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Best Filaments for 3D Printing

Best Filaments for 3D Printing
(Image credit: Tom's Hardware)

Material matters. You can have one of the best 3D printers on the market, use all the right settings in your slicer and end up with horrible output or a complete failure if you use sub-par filament.

The best filaments can not only provide good adhesion, with tangles or clogging, but also make models with sharp edges, vibrant colors and a durable feel. We’ve burned through cases of filament on dozens of printers using both Bowden and direct drive extruders. 

We love filament, and we’ve tried scores of rolls to help you find the best.

Best PLA Filaments

The best filament type for most people and projects, PLA (polyactic acid) is usually inexpensive and easy to print, which is why it’s also the most popular material. PLA filament runs on any 3D printer with any kind of bed surface and doesn’t require an enclosure. Made from renewable organic sources like corn, beets or sugarcane, PLA is more environmentally friendly than oil based plastics and doesn’t have very harsh fumes. 

Most PLA is somewhat brittle and has a low melting point, so it’s best used for decorative objects not subject to high temperatures or too much sunlight. It sands well and is easy to paint, making it great for costume pieces.

Happy Pot :) by Keetah, printed with an Anycubic Kobra using Inland Turquoise PLA.  (Image credit: Tom's Hardware)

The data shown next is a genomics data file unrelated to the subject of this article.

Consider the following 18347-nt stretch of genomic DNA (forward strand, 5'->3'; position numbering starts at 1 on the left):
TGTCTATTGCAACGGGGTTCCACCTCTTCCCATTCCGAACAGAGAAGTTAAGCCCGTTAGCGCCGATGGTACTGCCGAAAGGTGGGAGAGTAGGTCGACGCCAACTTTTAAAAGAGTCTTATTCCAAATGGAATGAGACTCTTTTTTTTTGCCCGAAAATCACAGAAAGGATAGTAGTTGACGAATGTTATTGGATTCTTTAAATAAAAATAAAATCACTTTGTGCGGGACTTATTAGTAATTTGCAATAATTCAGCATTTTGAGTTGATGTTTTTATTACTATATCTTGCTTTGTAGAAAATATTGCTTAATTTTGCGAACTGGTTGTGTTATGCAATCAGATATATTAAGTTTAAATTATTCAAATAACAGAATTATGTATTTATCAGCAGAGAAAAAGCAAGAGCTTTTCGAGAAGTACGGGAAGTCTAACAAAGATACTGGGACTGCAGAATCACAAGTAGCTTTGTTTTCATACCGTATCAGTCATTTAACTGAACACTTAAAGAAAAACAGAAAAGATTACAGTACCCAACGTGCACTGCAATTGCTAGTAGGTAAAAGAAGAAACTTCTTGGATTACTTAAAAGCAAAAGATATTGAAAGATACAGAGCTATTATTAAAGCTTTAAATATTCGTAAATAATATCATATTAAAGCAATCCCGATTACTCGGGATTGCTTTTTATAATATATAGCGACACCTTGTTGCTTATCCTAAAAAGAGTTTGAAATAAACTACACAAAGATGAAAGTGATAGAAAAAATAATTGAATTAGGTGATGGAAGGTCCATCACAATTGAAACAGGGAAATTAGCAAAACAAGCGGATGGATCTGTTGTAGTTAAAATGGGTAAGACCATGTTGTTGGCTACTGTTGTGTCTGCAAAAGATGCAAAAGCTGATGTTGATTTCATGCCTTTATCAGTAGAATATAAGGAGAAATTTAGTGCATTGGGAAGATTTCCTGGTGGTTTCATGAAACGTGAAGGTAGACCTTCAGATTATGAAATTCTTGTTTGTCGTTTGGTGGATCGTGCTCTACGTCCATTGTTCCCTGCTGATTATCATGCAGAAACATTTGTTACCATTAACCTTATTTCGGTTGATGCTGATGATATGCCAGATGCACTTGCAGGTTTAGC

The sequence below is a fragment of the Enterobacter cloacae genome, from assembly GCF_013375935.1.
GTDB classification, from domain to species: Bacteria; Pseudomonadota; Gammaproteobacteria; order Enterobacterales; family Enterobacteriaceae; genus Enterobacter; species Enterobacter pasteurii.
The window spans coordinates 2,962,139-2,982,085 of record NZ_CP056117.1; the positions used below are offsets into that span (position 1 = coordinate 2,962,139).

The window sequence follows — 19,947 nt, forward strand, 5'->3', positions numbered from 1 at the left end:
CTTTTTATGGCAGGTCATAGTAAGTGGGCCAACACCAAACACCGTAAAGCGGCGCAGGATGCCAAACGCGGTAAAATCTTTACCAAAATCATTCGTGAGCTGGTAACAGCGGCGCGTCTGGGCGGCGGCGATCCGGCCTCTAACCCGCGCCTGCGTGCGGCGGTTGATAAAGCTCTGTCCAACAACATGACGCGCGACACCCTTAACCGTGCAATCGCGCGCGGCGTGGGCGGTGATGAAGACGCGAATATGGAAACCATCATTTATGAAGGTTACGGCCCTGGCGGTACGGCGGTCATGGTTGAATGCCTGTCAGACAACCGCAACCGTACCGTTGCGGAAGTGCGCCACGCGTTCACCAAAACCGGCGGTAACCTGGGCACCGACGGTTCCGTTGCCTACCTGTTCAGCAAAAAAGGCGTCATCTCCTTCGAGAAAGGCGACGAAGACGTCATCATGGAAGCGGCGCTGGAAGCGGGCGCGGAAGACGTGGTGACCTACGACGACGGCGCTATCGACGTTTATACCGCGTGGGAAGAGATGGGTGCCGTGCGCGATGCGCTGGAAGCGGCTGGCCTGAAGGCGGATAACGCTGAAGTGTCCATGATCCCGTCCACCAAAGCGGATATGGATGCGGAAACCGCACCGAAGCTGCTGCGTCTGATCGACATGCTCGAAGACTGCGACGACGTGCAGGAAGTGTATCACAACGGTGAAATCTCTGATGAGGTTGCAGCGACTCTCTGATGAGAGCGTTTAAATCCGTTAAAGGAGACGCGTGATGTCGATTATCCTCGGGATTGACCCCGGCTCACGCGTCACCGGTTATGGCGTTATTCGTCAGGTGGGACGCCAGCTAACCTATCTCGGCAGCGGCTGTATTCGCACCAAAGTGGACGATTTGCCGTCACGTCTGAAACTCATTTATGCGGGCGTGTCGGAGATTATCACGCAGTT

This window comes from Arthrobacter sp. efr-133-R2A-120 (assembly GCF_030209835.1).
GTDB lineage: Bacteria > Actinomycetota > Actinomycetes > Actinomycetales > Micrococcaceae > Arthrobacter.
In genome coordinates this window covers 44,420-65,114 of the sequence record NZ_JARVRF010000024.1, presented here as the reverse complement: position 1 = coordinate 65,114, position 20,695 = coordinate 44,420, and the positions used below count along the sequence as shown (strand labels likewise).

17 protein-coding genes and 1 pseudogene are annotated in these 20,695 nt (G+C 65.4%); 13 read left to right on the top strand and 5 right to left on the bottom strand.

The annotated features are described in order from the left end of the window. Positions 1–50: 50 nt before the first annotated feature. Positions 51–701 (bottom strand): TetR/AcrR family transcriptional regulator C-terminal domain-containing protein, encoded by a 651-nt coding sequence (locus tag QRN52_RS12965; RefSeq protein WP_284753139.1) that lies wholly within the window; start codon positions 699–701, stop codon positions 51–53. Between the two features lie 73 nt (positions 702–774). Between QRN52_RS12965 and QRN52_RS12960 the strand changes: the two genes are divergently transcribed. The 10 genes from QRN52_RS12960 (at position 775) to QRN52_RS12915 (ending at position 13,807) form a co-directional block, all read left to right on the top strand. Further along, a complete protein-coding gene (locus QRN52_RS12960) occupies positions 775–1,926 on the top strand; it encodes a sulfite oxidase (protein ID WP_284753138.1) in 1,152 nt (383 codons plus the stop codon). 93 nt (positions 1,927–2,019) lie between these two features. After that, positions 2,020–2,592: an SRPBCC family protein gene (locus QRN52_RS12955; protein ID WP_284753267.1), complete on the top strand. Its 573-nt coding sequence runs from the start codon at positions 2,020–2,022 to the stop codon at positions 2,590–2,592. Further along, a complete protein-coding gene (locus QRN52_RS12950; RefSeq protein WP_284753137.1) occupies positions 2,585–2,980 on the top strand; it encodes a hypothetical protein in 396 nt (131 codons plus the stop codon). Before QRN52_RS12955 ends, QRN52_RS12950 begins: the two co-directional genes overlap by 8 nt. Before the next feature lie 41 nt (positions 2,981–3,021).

1. Inland PLA, Micro Center

Best Budget PLA on Amazon

Specifications

Print Temperature: 215 to 230 °C
Bed Temperature: 60 to 80 °C
Colors: 32 colors, including Turquoise, Raspberry Red and Mable
Typical Price: $21.99
Spool Size: 1 kg

Reasons to buy

+
Recycled cardboard spools
+
Available at MicroCenter
+
Stats listed on spool

Reasons to avoid

-
Needs to run hotter than typical PLA

When your budget is tight, there’s no reason to print with inferior materials. Micro Center’s Inland PLA comes in a wide variety of opaque colors to suit your needs. I use a lot of filament reviewing printers, so Inland PLA is a perfect balance of quality and affordability. This Happy Pot in Inland Turquoise PLA was used to test an Anycubic Kobra’s build size.

Inland PLA requires a higher printing temperature than normal, starting at 215 °C. Micro Center has recently switched to a sturdy and recyclable chipboard spool that runs smoothly on any kind of holder. A pair of holes punched in the side of the spool makes it easy to tuck away the loose ends of your filament.

Buy: Inland PLA Filament (opens in new tab)


OG Dumpster Fire Ornament, by Denise Bertacchi, printed with an Ender 3 Pro with Jessie Premium PLA Tree Green and Mystery Orange.  (Image credit: Tom's Hardware)

2. Jessie Premium PLA, Printed Solid

Best Budget PLA

Specifications

Print Temperature: 200 to 240 °C